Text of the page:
- description of focal point
- Research on antiziganism
Currently, antiziganism is considered a structure of discrimination that, in different ways, has a negative effect on educational opportunities.
German citizens with and without a migration background as well as citizens from other EU- and non-EU-countries suffer from antiziganistic discrimination in Germany. If German or other EU citizens experienced persecution first-hand or in their family, especially during National Socialism, it often had an impact on their education. Since the mid-1930s at the latest, Sinti and Roma in larger German cities were forced to live in different ghettos. The National Socialists’ policy of social exclusion, persecution and ultimately extermination was also noticeable in educational procedures. Most of the survivors were severely excluded from the educational system during National Socialism. The Federal Republic of Germany never tried to make up for this exclusion. Instead, educational discrimination was sustained in various ways. One of these forms of discrimination is the statistically exorbitant number of referrals of German Sinti and Roma to special schools.
The collapse of Real socialism was another formative experience for many people with a migration background who live in Germany and have suffered antiziganism, especially for people from Eastern and South-East Europe. The authoritarian socialist states tended to integrate all citizens in an equally restricted fashion into the national educational systems. Sometimes, it was a means to destroy the cultural identity of minorities and to establish cultural homogeneity. After 1990, educational discrimination became much worse. Different forms of school segregation were established in socialist states, but not only there. Together with discrimination in other areas, school segregation often restricted minorities’ educational opportunities permanently.
These institutionalised structures of discrimination are supported and strengthened by a cultural framework of European majority societies which shows antiziganistic tendencies. Within this framework, Sinti and Roma are stigmatised as “primitive”, “uneducated”, and “undisciplined”. At school level, teachers, classmates, and other agents contribute to such a conception. School and other educational material also facilitate the reproduction of antiziganistic clichés and stereotypes. The depiction of stereotypes is often accompanied by a total lack of information on the history of Sinti, Roma, Yenish or other people who have suffered antiziganism. The history of discrimination and persecution, especially during National Socialism, is equally often denied or ignored.
Until the 1980s, criticism of these circumstances at a structural level and in numerous individual cases came almost solely from Sinti and Roma associations or individual Sinti and Roma who were personally affected. Since then, some criticism has been voiced from an academic and political standpoint. The driving force is still the commitment of the associations. This focal point is designed to contribute to the research on and the criticism of antiziganism.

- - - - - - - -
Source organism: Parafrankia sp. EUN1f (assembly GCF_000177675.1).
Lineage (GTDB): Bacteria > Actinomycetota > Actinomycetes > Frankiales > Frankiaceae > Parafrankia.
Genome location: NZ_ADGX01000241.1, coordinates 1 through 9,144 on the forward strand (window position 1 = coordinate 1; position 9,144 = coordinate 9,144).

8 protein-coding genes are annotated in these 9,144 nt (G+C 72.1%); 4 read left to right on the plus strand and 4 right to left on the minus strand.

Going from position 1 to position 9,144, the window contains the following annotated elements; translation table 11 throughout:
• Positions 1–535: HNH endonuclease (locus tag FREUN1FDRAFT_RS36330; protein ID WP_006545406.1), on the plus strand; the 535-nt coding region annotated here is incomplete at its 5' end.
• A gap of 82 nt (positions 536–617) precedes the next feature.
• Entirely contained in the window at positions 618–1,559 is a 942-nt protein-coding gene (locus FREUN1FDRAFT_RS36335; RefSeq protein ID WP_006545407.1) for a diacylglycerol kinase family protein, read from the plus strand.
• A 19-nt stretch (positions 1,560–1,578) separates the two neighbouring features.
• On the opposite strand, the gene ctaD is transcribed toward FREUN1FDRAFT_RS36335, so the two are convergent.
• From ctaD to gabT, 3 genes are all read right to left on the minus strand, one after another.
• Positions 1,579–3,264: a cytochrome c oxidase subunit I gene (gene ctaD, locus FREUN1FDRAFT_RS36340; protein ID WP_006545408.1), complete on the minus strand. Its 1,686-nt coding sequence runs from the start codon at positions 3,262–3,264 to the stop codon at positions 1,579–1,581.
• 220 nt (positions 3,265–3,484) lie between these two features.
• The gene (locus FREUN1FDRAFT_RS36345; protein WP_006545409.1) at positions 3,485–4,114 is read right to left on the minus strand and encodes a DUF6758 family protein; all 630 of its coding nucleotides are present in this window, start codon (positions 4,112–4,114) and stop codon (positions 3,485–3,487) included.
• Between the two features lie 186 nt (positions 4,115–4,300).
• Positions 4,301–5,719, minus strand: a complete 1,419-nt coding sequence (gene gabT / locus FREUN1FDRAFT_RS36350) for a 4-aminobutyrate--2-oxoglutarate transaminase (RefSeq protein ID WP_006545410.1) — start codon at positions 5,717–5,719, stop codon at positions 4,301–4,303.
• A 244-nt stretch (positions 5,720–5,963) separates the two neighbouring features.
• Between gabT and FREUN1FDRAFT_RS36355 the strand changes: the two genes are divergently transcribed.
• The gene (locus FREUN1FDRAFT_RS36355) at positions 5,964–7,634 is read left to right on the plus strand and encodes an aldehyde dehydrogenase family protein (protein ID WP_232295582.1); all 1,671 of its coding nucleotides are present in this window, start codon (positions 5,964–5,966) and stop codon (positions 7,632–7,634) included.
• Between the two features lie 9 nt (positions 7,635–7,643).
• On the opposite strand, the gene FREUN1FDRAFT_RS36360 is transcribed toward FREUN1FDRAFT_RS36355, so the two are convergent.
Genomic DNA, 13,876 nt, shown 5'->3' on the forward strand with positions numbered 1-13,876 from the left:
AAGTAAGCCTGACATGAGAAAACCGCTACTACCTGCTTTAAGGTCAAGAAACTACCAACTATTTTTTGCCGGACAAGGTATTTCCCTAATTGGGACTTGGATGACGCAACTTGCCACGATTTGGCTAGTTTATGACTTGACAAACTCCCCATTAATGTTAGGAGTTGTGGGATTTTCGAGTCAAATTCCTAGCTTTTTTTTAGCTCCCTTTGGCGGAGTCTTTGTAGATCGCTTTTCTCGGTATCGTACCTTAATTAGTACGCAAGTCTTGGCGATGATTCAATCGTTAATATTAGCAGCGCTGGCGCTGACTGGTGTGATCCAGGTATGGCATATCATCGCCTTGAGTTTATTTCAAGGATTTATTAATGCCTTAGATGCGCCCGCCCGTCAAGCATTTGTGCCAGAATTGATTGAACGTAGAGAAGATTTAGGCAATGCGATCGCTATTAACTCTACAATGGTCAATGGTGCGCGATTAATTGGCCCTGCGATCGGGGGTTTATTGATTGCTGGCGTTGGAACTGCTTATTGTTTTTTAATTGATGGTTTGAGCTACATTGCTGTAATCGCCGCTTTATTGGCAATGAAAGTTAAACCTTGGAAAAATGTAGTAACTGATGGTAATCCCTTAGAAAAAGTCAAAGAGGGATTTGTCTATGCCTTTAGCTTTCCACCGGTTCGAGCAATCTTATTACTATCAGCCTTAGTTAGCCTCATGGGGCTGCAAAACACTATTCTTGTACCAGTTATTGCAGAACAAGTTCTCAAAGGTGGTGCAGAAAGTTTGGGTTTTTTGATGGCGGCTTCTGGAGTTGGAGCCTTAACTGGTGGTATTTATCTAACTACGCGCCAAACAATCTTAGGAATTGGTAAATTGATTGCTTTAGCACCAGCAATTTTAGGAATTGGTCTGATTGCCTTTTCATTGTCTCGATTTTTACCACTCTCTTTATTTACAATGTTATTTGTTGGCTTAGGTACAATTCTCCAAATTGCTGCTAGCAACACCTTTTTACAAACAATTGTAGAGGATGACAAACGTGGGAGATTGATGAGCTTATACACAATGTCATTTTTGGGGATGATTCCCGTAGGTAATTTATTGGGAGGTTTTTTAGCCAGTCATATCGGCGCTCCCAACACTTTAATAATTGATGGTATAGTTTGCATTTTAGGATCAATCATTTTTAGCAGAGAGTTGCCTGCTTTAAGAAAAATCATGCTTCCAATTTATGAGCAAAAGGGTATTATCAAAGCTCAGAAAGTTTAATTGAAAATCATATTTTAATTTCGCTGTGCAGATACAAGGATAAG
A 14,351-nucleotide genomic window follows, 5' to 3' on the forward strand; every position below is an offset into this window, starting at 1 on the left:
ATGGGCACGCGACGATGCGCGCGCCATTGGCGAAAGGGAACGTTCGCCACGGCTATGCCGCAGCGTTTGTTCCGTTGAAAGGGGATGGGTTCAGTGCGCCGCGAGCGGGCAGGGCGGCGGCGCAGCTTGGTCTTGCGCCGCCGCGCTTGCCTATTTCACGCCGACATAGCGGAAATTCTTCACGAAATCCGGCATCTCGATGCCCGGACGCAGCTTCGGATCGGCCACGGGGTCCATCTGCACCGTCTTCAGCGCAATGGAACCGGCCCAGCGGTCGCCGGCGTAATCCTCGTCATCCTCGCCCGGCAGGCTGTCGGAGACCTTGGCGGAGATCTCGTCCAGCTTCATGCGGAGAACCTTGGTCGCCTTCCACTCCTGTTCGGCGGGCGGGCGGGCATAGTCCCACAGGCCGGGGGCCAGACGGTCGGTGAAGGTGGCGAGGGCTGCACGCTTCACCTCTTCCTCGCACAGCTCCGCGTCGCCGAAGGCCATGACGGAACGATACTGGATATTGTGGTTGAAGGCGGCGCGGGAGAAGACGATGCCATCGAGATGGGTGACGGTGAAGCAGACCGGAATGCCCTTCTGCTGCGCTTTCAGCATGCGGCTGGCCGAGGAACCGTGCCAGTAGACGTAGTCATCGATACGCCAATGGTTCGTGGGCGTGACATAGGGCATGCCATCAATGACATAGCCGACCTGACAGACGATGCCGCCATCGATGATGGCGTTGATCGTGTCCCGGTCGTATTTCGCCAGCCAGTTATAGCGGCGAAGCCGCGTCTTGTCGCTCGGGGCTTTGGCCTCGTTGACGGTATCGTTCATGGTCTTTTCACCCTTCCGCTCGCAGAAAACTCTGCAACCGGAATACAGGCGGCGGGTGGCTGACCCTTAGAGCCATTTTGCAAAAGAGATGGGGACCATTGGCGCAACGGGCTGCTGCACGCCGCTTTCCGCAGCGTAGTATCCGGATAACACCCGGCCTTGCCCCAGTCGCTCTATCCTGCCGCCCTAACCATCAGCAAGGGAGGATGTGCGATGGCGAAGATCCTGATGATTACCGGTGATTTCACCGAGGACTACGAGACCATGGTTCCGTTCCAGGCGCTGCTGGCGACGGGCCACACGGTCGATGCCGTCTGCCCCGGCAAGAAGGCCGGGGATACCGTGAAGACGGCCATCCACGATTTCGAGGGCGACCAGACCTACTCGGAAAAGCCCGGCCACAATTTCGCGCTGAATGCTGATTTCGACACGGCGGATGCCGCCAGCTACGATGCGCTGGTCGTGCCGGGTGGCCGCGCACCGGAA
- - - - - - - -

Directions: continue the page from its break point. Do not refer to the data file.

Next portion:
- “Identifying the value of education – improving the situation of women”
The ZBI accompanies and evaluates the project “Identifying the value of education – improving the situation of women” scientifically. The project is organised by the meeting place for Sinti in Hildesheim (“Begegnungsstätte Hildesheimer Sinti”). It is financed by the state of Lower Saxony.
With reference to current studies on educational participation of German Sinti in Lower Saxony, the Begegnungsstätte Hildesheimer Sinti started to develop measures designed to enable local children and teenagers of this minority to access school education and participate in it. For this purpose, the Begegnungsstätte Hildesheimer Sinti formulated specified objectives in a motion. The process of implementing the measures is accompanied by evaluations of University Hildesheim Foundation’s ZBI –. After one year, the ZBI will submit a report with recommendations concerning the quality development and the safeguarding of both concept and measures.
- XENOS project
Educational awakening network
Education and employment for Sinti and Roma in Germany
Sinti and Roma as a minority in Germany have a relationship with the majority that is characterised by reciprocal dissociation. Currently, this trend has become even stronger due to the structural inequality when it comes to accessing and participating in social commodities such as apprenticeships or employment. Exclusion, discrimination, and prejudices are other factors.
The nationwide active network “Bildungsaufbruch für Sinti und Roma in Deutschland” (Educational awakening for Sinti and Roma in Germany) was established in order to overcome prejudices, ethnic exclusion and social disintegration.
The XENOS project brought RAA Berlin, Romnokher and Madhouse together to promote a better education and better chances on the labour market for Sinti and Roma.
Education initiatives, Sinti and Roma associations, and anyone involved in the process of education and employment (including employers) are invited to use the network as a platform for exchanging information and building new partnerships.
The project has been completed.
Juliane Solf, head of the project “Identifying the value of education – improving the situation of women”